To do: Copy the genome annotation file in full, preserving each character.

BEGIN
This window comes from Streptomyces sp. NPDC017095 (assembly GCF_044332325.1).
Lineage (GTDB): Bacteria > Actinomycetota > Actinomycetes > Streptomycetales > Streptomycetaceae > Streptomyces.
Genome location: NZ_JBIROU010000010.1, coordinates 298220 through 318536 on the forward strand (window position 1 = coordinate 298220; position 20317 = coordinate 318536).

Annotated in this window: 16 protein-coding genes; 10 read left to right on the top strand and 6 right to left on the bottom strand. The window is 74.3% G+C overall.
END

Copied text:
This window comes from Streptomyces sp. NPDC017095 (assembly GCF_044332325.1).
Lineage (GTDB): Bacteria > Actinomycetota > Actinomycetes > Streptomycetales > Streptomycetaceae > Streptomyces.
Genome location: NZ_JBIROU010000010.1, coordinates 298220 through 318536 on the forward strand (window position 1 = coordinate 298220; position 20317 = coordinate 318536).

Annotated in this window: 16 protein-coding genes; 10 read left to right on the top strand and 6 right to left on the bottom strand. The window is 74.3% G+C overall.